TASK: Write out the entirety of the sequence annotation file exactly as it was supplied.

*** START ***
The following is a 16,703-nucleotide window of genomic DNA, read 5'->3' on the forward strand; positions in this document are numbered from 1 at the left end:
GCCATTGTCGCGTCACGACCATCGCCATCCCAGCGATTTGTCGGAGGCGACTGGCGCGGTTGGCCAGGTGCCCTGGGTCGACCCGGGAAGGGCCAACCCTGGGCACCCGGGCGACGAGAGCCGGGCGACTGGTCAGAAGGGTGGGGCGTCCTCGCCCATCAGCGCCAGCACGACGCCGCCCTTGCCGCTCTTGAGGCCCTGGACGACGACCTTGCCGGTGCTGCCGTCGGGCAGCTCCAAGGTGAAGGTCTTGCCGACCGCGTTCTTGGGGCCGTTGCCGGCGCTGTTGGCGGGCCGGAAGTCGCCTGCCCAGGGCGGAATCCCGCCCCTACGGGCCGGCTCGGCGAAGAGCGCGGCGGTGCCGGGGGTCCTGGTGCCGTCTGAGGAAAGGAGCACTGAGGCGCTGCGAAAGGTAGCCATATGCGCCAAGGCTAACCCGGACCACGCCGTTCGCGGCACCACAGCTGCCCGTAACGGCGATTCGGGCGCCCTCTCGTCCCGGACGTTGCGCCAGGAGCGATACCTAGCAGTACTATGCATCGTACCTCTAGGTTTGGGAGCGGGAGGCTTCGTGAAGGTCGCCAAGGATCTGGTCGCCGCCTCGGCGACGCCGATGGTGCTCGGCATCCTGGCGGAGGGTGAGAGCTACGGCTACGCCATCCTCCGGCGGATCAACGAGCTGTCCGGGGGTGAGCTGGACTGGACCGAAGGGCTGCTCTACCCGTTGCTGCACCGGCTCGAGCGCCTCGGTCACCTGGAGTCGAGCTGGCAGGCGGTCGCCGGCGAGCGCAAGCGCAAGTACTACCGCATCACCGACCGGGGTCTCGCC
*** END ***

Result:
The following is a 16,703-nucleotide window of genomic DNA, read 5'->3' on the forward strand; positions in this document are numbered from 1 at the left end:
GCCATTGTCGCGTCACGACCATCGCCATCCCAGCGATTTGTCGGAGGCGACTGGCGCGGTTGGCCAGGTGCCCTGGGTCGACCCGGGAAGGGCCAACCCTGGGCACCCGGGCGACGAGAGCCGGGCGACTGGTCAGAAGGGTGGGGCGTCCTCGCCCATCAGCGCCAGCACGACGCCGCCCTTGCCGCTCTTGAGGCCCTGGACGACGACCTTGCCGGTGCTGCCGTCGGGCAGCTCCAAGGTGAAGGTCTTGCCGACCGCGTTCTTGGGGCCGTTGCCGGCGCTGTTGGCGGGCCGGAAGTCGCCTGCCCAGGGCGGAATCCCGCCCCTACGGGCCGGCTCGGCGAAGAGCGCGGCGGTGCCGGGGGTCCTGGTGCCGTCTGAGGAAAGGAGCACTGAGGCGCTGCGAAAGGTAGCCATATGCGCCAAGGCTAACCCGGACCACGCCGTTCGCGGCACCACAGCTGCCCGTAACGGCGATTCGGGCGCCCTCTCGTCCCGGACGTTGCGCCAGGAGCGATACCTAGCAGTACTATGCATCGTACCTCTAGGTTTGGGAGCGGGAGGCTTCGTGAAGGTCGCCAAGGATCTGGTCGCCGCCTCGGCGACGCCGATGGTGCTCGGCATCCTGGCGGAGGGTGAGAGCTACGGCTACGCCATCCTCCGGCGGATCAACGAGCTGTCCGGGGGTGAGCTGGACTGGACCGAAGGGCTGCTCTACCCGTTGCTGCACCGGCTCGAGCGCCTCGGTCACCTGGAGTCGAGCTGGCAGGCGGTCGCCGGCGAGCGCAAGCGCAAGTACTACCGCATCACCGACCGGGGTCTCGCC